In addition to our planned work to quantify the amount of unidentified improper payments due to fraud, waste, and abuse in SSA’s disability program, our Cooperative Disability Investigations (CDI) teams—which first opened in FY1998—are at the forefront of our efforts to identify and prevent fraud. The CDI teams investigate suspicious disability claims under the DI and SSI programs; and, generally, these teams consist of OIG special agents and personnel from SSA and the State DDS, as well as State and local law enforcement. These CDI teams have been identifying and investigating doctors, lawyers, and other third parties who facilitate disability fraud. Today, 17 CDI units have been opened in 16 States and we plan to add CDI units on a year-to-year basis, depending on availability of funds. In the first six months of this year, we reported that the CDI units had confirmed 733 fraud cases, recovered $879,235 in funds, and saved the Social Security program over $43 million.

Our work has also identified fraud, waste, and abuse in the disability program. For example, we recently completed an audit on SSA’s procedures to control duplicate SSI checks issued to the same recipient and recover overpayments resulting from double check negotiations. We found that SSA recorded over 226,000 double check negotiations totaling about $104.7 million during the 2 year period ended March 31, 2002. During the most recent year, we identified 8,375 individuals who negotiated both their initial and replacement checks from 3 to 12 times in the same year, resulting in overpayments of $16.7 million. This category includes 1,271 individuals who negotiated 6 or more SSI replacement and initial checks, resulting in average overpayments of about $3,500. Our investigators are also involved in a project in Syracuse, New York—where 649 double check negotiations were processed—to seek prosecution of individuals who abused the replacement check process. As a result of our work, SSA has revised its procedures to improve its controls over double check negotiations and recovery of related overpayments.

We also recently identified fraud, waste and abuse involving the issue of unreported marriage information to SSA. Based on our analysis of some State Bureau of Vital Statistics records, we estimated that if SSA had purchased State vital records to identify unreported marriages at the end of 1999, the Agency could have detected about $11.9 million in OASDI overpayments on an annual basis at a projected cost of $1.7 million—resulting in net program savings of about $10.2 million. As a result of our work, we made several recommendations to SSA, including that the Agency obtain marriage records from State Bureaus of Vital Statistics on a regular basis to identify beneficiaries who did not report their marriages. SSA did agree to continue its efforts to work with the National Center for Health Statistics and National Association for Public Health Statistics and Information Systems to promote the reengineering of State vital records processes. The initial phase of the effort deals with birth and death records. SSA plans to have 90 percent of the States participating in the initial phase by 2005 at the earliest. Implementation of a computer match with marriage records would occur as a later phase.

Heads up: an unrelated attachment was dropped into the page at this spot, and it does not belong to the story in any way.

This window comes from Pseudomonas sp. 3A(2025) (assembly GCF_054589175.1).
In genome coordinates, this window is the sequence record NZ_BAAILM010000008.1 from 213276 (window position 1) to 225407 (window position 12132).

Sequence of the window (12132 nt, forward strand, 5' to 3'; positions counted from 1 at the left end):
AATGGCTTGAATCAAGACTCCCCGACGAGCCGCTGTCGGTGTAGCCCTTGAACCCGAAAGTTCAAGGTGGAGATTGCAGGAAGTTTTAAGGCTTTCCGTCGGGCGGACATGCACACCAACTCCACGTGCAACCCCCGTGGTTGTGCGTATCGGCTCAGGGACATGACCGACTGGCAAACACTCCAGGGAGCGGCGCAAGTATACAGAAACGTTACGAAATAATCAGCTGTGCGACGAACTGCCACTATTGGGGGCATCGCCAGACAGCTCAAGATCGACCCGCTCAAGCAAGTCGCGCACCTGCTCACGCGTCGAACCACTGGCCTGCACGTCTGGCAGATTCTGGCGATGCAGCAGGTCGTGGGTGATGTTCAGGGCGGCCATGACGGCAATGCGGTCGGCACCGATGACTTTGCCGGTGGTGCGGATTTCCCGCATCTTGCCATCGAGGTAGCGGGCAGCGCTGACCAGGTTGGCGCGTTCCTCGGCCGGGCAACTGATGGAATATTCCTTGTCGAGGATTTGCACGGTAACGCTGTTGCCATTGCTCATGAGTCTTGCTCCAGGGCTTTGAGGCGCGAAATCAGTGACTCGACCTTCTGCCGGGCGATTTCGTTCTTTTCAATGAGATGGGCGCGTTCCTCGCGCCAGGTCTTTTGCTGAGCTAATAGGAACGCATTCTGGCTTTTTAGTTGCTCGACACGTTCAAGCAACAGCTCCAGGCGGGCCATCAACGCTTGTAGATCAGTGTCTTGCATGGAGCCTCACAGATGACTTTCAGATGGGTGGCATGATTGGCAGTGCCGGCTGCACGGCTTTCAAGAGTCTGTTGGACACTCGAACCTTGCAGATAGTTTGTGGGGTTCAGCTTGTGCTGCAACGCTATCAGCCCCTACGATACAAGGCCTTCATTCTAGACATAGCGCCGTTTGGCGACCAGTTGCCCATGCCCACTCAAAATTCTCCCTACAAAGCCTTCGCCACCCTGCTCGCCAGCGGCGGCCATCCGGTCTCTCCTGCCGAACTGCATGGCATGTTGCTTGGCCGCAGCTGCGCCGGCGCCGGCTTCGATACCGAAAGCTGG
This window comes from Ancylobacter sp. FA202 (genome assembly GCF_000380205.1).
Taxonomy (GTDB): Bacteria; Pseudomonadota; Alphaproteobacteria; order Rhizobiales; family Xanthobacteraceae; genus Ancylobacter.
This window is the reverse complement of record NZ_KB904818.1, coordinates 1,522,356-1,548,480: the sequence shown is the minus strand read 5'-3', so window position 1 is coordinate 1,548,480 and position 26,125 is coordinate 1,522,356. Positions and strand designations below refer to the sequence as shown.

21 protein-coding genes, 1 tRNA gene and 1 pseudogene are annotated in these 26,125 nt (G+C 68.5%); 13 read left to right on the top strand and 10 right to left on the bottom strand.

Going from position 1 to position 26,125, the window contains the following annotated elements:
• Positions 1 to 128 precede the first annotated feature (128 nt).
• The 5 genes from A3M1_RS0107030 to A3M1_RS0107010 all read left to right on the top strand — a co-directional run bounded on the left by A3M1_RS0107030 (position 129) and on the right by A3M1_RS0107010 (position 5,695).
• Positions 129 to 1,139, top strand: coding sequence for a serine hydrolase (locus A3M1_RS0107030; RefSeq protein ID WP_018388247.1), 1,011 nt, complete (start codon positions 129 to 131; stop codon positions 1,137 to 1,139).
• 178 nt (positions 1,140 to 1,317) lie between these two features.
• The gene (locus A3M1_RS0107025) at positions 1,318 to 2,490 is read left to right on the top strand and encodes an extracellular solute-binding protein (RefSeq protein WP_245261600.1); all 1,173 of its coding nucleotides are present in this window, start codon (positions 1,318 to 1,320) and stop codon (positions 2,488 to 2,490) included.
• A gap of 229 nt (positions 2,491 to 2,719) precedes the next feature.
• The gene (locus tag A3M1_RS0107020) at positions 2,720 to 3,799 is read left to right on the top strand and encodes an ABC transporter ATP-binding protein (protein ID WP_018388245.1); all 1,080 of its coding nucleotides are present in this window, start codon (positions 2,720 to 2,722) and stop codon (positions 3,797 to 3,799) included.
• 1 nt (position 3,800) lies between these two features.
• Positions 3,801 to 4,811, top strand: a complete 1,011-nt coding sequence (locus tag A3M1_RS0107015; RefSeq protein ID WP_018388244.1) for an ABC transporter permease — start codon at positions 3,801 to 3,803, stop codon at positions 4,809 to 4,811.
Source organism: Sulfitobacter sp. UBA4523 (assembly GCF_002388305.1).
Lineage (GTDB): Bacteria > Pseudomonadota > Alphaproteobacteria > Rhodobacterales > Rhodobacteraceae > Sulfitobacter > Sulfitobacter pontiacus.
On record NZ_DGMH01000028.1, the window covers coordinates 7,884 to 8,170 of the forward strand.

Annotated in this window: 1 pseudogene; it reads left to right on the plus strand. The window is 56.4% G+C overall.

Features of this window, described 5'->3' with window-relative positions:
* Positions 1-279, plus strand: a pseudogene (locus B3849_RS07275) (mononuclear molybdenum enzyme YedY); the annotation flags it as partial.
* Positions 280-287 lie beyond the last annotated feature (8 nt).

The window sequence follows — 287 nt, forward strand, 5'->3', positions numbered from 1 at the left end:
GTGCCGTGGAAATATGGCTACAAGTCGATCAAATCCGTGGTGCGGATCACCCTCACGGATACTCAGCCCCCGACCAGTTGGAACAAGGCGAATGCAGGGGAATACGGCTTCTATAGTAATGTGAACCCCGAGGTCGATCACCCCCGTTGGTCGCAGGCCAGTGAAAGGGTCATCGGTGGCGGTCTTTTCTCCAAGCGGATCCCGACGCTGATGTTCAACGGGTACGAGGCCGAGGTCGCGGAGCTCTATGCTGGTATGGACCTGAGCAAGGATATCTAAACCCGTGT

As you can see, we have made great strides in preventing fraud, waste, and abuse in SSA’s programs, as well as in identifying and recovering erroneous payments that result from it. We will continue to focus our resources on this critical area; and where necessary, we will work with SSA and Congress to make any needed administrative or legislative changes.

I would be happy to answer any questions the Subcommittee might have.

Thank you.

Date: July 09, 2003

OIG Official: James G. Huse, Jr., Inspector General

Committee/Subcommittee: U.S. House of Representatives Committee on the Budget

Link: /assets/uploads/2003-07-09_a-closer-look-the-inspectors-general-address-waste-fraud-and-abuse-in-federal-mandatory-programs_james-g-huse-jr.pdf

Looking for U.S. government information and services?